Kununurra feels a bit like Katherine, though perhaps the acres and acres of crops and orchards courtesy of the Ord River catchment and Lake Argyle surrounding it dispel the air of dejection and listlessness. There certainly is a booming seasonal worker industry going on, something we witnessed on our first morning as we feasted on homemade cake and coffee at the Ivanhoe Cafe, as troopies of weary looking backpackers were ferried from one pumpkin patch to another.
|Caravans everywhere at Leycester's Rest.|
We stocked up on fresh fruit and vegetables at the steel bar decorated Coles and headed down the Great Northern Highway to Purnululu (Bungle Bungles) National Park, our next big stop. I wasn't really sold on the whole beehive rock formation thing but Fiela was insistent that it would all be worth it. Just the drive down was worth it as we passed the Argyle Diamond Mine ("Of course I'd love to buy you the biggest diamond I could find..." He didn't even try to sound sincere about following through on that one) and hours of beautifully stark scenery of escarpments and distant hills.
|A bower bird nest at Purnululu- these were everywhere. We found this right next to a walking track.|
We realised we wouldn't have time that day to drive down to the National Park (being 53kms off the highway and supposedly taking around two and a half hours due to the rough road) so decided to freecamp just at the highway at Leycester's Rest. Did I say the camp at Big Horse Creek was busy?? Ha! The Uys Huis clearly didn't know what busy meant. This free camp was packed full; we managed to squeeze into a spot much to the chagrin of the Grey Nomads next door who tried unsuccessfully to direct us to our 'friends' (sorry, no they're not our friends?) about 100 metres away, then explained that they wouldn't be able to back out if we parked there (no problem we'd be gone early), then suggested the smoke from their fire might hassle us... Turns out they were 'hosting' the drinks for the cool Nomads later and we were kind of cramping their style. That's free camping I suppose; sometimes it's idyllic and sometimes you've got annoying young'ns next door with filthy kids who really should be working 9 to 5 somewhere. Needless to say little love was lost, especially after a few further comments on our parenting style. It just goes to show that dickheads also have caravans.
|Another day, another lookout.|
Anyway, after we made sure the kids made tonnes of noise early the next morning, we drove down to Purnululu. The road was rough, we crossed six or so creeks and wound our way around tight corners down into the National Park, rock beehives noticeably absent. We camped at the northernmost camp site of Kurrajong, a lovely spot with big grassy spots, shade and non-stinky drop toilets.
|Our first walk in Purnulu, Echidna Chasm.|
|Entering the Chasm, stop laughing.|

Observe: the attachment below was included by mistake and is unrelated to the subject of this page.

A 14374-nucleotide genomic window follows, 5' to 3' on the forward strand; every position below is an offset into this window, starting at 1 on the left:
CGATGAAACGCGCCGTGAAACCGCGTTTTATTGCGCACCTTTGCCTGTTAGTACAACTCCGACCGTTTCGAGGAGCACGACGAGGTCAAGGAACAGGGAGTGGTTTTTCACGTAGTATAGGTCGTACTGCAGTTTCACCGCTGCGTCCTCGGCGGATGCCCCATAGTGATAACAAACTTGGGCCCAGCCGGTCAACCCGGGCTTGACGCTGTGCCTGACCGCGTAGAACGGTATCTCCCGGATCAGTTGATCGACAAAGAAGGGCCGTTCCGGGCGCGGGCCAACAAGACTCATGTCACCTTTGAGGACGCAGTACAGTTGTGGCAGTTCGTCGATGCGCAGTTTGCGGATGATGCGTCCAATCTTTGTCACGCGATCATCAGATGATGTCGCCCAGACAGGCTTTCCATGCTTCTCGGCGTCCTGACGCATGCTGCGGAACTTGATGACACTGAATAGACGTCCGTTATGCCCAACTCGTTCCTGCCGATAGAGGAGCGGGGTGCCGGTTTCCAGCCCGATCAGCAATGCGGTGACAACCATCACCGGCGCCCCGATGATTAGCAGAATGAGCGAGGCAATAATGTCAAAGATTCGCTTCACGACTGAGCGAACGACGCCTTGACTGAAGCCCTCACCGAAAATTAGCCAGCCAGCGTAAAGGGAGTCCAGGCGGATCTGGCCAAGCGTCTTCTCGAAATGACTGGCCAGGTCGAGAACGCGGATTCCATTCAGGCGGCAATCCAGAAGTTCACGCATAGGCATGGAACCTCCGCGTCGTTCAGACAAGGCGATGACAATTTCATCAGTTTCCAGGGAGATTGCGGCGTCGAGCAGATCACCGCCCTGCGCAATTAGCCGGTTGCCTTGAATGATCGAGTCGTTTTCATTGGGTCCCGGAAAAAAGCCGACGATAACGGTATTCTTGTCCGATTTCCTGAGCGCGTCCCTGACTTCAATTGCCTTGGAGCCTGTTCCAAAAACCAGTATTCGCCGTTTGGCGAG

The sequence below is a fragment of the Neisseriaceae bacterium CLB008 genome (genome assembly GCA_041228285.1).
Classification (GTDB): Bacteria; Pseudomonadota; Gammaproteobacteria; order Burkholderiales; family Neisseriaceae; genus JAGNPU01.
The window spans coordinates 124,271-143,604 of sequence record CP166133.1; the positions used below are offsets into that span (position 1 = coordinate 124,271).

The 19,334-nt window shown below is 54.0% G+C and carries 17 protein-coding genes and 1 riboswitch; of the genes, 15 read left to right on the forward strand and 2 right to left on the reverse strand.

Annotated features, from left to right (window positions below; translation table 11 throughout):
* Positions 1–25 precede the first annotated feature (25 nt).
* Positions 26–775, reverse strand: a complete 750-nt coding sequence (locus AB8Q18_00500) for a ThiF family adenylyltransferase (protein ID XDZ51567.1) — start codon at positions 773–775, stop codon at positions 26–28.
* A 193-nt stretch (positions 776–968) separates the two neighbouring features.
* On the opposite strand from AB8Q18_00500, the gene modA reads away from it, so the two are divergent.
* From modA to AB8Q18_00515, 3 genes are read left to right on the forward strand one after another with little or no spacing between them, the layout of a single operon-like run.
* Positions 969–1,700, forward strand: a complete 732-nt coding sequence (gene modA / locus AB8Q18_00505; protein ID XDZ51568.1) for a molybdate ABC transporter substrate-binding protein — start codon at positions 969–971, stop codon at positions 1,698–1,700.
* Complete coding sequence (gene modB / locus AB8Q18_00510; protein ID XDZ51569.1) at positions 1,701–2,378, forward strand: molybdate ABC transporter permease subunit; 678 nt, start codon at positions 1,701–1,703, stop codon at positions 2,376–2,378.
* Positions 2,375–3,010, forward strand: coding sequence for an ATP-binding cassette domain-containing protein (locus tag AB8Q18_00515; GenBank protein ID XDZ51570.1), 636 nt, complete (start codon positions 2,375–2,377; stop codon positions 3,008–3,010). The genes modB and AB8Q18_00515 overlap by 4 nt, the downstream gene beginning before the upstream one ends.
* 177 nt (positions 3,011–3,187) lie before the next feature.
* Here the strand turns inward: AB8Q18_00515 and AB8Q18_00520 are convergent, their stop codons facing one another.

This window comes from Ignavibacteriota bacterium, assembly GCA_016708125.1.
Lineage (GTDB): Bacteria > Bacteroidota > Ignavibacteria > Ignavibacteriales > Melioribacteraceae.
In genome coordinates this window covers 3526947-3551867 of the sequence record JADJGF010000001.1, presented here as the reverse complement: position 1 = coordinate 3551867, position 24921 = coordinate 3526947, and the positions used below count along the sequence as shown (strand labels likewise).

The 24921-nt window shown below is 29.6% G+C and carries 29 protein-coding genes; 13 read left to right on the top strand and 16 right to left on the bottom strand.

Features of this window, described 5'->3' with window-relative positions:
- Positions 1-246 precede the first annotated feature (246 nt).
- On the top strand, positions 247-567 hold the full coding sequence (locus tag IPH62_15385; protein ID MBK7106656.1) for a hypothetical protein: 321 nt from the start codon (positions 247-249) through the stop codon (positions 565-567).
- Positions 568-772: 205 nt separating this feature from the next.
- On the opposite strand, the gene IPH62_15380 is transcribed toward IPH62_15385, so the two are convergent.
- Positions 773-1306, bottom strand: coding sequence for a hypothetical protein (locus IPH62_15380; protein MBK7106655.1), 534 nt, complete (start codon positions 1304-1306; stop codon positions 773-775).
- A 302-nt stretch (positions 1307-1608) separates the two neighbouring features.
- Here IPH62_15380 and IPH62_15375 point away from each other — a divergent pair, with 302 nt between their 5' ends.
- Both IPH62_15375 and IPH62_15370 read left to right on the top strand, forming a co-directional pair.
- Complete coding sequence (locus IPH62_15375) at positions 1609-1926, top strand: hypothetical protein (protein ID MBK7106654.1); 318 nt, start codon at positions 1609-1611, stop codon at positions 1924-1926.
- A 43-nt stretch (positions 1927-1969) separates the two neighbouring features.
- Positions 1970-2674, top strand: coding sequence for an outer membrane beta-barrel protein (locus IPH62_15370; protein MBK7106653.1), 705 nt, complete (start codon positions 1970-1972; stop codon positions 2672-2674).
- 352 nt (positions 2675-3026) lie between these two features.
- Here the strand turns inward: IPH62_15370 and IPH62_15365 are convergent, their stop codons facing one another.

|Beautiful rock formations at Echidna Chasm.|
|Successful group shot.|
|Unsuccessful group shot.|
|The view from Echidna Chasm Lookout.|
|Lookout at camp over the Purnululu Ranges.|
|Beautiful colours as the sun sets.|
So after freezing our way through the night (5° celsius) we packed a lunch and headed to the other end of the park and Picaninny Gorge, where the other big ticket walks were. The ranges continued the whole way down and became more beehive like: maybe we were close to seeing what all the fuss was about.
|Elephant Rock on the drive in to Picanniny Gorge.|
The fuss is pretty cool. Impressive rock, striped domes of ancientness stood up randomly around us as we drove through to Picaninny Gorge. It was stunning.
We did the shorter walks, and luckily it was quite cool as there was little shade and you could feel the heat bouncing off the enormous rock walls and the sandy floor. What an amazing place. Had anyone said the highlight of my trip would be a walk through sand and rock I would have scoffed at them, but this really was a big moment for us all. We had lunch looking out over those beehives and had to pinch ourselves.
|There were lots of termite mounds built high up on the rock face, |
with thin 'walkways' going down to the gorge floor.
Back at Camp Uys, I took Marguerite around to Lizzie and Mike's for a play, and learned they were doing a similar trip to us, just in a shorter time frame. It was lovely to finally meet people doing what we were (though with a bit more panache I must say), who understood the rigour travelling with children can have on your mental state. Over drinks and travel plans we made friends with these beautiful people, ones whose path we would cross gratefully many times in the coming months.
|Walking through the domes.|
|At Cathedral Gorge, a spectacular gorge cutting its way through the rock, with a mirror like pool. It even smelt like a church.|
|Looking out of Cathedral Gorge- my camera (skills!) don't do this amazing view any kind of justice.|
|Yay for non-tear-inducing group shots.|
|And just so you know it's not all beer and skittles, but more like shits and giggles, Fiela dealing with an ill-timed poo of Caesar's.|